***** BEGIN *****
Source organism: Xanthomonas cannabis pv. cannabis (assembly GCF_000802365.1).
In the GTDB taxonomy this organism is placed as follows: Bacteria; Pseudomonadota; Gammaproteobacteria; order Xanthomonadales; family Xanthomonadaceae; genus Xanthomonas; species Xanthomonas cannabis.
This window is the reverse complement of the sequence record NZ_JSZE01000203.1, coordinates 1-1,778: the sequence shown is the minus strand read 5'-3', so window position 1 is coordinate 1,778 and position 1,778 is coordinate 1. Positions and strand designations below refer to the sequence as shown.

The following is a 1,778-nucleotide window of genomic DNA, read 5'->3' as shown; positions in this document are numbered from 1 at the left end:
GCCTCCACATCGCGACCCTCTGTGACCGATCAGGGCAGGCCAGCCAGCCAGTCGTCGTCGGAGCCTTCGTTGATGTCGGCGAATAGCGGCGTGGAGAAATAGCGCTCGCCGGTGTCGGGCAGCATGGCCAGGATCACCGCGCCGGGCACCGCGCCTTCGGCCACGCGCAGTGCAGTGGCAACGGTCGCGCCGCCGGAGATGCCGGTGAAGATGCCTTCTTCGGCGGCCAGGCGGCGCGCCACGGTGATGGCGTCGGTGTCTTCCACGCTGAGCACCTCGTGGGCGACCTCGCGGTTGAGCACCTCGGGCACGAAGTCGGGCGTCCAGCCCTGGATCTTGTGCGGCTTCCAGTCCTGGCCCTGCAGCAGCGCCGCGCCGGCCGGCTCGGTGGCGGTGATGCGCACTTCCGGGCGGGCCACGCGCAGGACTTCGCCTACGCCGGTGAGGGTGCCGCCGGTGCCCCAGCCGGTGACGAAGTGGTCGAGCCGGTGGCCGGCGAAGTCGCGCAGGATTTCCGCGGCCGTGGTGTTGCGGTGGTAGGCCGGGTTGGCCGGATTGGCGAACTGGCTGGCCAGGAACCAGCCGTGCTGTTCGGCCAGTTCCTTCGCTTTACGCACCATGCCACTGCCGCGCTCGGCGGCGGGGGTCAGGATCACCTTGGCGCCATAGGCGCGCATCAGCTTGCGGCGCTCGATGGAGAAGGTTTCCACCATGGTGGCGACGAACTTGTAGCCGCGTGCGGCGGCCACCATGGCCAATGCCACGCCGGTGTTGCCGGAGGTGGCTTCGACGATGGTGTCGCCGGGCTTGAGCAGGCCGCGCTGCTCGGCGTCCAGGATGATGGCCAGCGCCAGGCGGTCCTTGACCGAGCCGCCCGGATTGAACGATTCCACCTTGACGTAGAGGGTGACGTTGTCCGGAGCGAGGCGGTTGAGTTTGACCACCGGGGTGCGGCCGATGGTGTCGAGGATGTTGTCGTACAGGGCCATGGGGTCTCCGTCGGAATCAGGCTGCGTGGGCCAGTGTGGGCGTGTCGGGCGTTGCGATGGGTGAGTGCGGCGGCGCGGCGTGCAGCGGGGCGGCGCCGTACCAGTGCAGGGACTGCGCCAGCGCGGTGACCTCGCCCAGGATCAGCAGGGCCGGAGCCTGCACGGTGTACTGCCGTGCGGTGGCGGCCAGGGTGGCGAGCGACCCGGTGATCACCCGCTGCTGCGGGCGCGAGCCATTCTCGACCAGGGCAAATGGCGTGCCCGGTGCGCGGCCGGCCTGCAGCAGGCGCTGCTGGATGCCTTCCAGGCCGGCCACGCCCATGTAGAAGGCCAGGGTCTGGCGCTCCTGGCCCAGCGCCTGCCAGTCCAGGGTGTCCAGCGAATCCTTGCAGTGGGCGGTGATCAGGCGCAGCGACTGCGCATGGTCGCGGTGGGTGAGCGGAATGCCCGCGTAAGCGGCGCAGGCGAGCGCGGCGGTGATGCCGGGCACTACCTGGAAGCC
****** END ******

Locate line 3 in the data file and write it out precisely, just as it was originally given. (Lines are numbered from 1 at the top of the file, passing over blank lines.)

This window is the reverse complement of the sequence record NZ_JSZE01000203.1, coordinates 1-1,778: the sequence shown is the minus strand read 5'-3', so window position 1 is coordinate 1,778 and position 1,778 is coordinate 1. Positions and strand designations below refer to the sequence as shown.